Does Insider Trading Raise Market Volatility?

Shang-Jin Wei, Julan Du
2003 IMF Working Papers  
This paper studies the role of insider trading in explaining cross-country differences in stock market volatility. It introduces a new measure of insider trading. The central finding is that countries with more prevalent insider trading have more volatile stock markets, even after one controls for liquidity/maturity of the market, and the volatility of the underlying fundamentals (volatility of real output and of monetary and fiscal policies). Moreover, the effect of insider trading is
more » ... trading is quantitatively significant when compared with the effect of economic fundamentals. Stock markets are volatile. That is not news. But the volatility varies substantially across countries. Suppose we use the standard deviation of the monthly returns of a major market index as the measure, then the volatility in Italy is almost twice as high as in the US. The volatility in developing countries is typically even higher. For example, the Chinese and the Russian markets, respectively, are 350% and 650% as volatile as the US market. 1 Market volatility affects the incentive to save and to invest. In almost any model with a representative agent maximising utility under uncertainty, the more volatile the asset market, holding the average return constant, the less the agent will save, and hence the less the investment will be. A certain degree of market volatility is unavoidable, even desirable, as one would like the stock price fluctuation to indicate changing values across economic activities so that resources can be better allocated. However, precisely because stock prices are supposed to serve as signals for resource allocation, excessive volatility that is not related to economic fundamentals would diminish the signaling function and impede resource allocation. 2 The purpose of this paper is to assess the role of insider trading in explaining the difference in market volatility across countries. As far as we know, this has not been examined on a systematic basis. To do this, we first consider major factors other than inside trading that could also be potential explanations for market volatility. These factors can be grouped in several categories. First, the volatility of the underlying fundamentals, in particular, the volatility of the real output stream whose present discount value that the asset price is supposed to reflect, should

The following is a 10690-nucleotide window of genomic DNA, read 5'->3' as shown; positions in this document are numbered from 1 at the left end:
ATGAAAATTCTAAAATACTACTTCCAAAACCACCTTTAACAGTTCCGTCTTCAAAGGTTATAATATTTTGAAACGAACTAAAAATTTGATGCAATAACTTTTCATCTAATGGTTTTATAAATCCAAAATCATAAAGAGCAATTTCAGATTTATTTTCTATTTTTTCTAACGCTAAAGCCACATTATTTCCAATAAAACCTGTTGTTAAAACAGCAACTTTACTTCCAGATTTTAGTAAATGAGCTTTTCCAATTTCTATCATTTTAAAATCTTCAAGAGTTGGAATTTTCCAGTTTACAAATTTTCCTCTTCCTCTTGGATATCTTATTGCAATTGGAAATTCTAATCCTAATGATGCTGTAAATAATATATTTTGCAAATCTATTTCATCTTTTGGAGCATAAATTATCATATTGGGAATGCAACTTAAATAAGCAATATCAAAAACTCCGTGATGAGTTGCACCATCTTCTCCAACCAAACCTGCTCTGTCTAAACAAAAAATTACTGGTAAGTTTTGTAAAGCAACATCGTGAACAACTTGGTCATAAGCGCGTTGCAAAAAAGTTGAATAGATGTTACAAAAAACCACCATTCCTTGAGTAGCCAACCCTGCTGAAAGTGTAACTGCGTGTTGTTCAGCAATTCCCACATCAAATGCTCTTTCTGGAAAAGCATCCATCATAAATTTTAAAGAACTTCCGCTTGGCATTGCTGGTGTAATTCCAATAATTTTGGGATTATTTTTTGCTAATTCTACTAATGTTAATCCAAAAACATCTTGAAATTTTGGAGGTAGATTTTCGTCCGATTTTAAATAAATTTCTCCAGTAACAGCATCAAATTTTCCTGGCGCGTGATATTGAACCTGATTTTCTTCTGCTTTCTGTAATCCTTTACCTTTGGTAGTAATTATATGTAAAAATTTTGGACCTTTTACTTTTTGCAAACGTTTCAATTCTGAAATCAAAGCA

doi:10.5089/9781451847130.001 fatcat:qxrr4thn5fcobe2hpqv4ib6wda